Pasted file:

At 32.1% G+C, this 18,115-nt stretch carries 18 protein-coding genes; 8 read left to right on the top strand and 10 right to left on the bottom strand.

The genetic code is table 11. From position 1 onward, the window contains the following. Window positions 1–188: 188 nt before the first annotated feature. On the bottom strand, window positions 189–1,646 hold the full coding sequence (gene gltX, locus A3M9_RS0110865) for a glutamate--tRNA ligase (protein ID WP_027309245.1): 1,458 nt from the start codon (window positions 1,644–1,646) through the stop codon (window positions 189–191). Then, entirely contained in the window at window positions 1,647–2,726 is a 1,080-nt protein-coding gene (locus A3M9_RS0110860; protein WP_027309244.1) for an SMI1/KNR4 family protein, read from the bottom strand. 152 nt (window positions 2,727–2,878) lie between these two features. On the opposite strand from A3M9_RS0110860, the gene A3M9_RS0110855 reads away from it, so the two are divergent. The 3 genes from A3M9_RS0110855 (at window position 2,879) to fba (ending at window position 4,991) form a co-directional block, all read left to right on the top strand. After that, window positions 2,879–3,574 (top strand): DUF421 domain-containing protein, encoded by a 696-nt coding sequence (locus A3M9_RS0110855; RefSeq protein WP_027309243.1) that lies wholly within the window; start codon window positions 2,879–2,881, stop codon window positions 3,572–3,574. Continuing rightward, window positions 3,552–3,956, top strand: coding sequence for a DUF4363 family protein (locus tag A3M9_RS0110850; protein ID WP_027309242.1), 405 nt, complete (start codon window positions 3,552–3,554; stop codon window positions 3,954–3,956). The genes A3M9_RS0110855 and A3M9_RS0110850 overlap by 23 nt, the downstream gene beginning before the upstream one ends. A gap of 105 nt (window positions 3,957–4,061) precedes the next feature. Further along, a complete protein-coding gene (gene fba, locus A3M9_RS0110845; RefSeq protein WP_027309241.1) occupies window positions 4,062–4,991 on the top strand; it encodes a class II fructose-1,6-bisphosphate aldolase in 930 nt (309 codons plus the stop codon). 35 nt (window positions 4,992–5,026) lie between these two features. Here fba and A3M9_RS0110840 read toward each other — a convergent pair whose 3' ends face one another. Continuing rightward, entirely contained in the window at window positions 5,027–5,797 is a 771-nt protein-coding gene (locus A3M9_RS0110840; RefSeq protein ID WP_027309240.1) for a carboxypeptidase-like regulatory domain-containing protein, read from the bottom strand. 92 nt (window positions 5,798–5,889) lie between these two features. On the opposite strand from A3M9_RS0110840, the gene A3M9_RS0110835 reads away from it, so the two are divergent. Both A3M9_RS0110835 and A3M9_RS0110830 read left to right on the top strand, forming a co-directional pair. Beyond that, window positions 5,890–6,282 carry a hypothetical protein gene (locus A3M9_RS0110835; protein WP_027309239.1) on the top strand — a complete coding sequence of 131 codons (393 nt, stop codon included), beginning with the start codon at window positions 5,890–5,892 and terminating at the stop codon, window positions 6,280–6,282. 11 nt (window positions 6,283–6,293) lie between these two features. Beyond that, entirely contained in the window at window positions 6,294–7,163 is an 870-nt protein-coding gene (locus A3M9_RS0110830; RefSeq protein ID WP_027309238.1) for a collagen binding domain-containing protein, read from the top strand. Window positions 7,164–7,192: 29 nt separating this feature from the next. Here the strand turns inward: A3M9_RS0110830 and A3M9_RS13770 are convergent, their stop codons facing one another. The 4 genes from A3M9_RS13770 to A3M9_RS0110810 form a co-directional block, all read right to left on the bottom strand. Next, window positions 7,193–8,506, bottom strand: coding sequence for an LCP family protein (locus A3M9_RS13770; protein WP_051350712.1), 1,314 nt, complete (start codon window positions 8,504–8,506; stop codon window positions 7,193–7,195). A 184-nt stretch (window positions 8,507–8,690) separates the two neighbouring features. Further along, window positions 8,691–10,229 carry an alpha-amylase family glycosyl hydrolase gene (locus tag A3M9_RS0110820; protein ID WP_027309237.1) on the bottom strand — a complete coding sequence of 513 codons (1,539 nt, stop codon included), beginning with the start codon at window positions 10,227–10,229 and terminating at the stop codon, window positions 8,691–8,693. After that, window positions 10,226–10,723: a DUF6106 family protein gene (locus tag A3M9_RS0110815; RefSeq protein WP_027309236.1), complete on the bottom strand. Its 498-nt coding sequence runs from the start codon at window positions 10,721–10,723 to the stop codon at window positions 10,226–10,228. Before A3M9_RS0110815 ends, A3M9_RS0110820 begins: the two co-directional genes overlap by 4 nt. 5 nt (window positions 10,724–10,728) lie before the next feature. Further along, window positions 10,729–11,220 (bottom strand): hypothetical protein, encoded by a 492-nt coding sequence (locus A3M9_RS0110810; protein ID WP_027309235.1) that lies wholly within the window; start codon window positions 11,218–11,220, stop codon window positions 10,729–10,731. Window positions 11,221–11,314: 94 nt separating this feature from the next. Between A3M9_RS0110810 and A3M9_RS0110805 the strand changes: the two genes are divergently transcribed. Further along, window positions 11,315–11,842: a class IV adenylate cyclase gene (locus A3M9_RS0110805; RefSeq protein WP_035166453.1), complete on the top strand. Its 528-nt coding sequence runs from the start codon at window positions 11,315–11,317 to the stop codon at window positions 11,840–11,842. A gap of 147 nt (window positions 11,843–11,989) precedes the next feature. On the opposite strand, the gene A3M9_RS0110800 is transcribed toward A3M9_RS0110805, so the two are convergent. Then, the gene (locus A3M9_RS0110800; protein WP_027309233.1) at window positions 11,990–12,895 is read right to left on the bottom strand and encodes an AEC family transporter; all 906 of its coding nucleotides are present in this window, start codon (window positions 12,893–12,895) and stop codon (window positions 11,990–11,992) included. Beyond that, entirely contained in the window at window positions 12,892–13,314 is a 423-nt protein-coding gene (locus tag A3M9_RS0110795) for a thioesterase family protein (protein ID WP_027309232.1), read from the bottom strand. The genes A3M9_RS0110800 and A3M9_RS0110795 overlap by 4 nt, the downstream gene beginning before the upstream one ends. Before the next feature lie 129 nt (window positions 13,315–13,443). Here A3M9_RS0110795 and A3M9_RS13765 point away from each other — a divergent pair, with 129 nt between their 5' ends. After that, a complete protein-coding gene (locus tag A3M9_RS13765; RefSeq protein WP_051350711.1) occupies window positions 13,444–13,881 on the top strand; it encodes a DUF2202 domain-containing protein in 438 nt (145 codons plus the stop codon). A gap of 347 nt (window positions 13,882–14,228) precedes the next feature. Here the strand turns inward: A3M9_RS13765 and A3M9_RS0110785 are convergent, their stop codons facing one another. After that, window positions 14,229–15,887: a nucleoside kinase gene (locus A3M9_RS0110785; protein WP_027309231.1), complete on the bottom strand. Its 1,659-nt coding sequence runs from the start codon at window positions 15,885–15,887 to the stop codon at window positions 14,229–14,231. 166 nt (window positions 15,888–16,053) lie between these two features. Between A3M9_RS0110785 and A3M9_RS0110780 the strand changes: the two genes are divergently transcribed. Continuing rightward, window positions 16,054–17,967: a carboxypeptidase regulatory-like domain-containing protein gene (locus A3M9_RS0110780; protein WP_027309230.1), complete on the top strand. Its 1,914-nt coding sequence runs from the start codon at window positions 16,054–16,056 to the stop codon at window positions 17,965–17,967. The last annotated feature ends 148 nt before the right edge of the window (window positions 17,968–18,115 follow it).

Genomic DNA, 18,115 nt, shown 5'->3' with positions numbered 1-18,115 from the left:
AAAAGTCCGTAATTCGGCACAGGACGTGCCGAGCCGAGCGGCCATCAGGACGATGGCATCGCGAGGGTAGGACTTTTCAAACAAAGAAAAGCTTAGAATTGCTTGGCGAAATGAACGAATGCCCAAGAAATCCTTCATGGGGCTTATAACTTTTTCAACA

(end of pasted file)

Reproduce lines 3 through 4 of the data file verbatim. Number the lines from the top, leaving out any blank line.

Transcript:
Genomic DNA, 18,115 nt, shown 5'->3' with positions numbered 1-18,115 from the left:
AAAAGTCCGTAATTCGGCACAGGACGTGCCGAGCCGAGCGGCCATCAGGACGATGGCATCGCGAGGGTAGGACTTTTCAAACAAAGAAAAGCTTAGAATTGCTTGGCGAAATGAACGAATGCCCAAGAAATCCTTCATGGGGCTTATAACTTTTTCAACA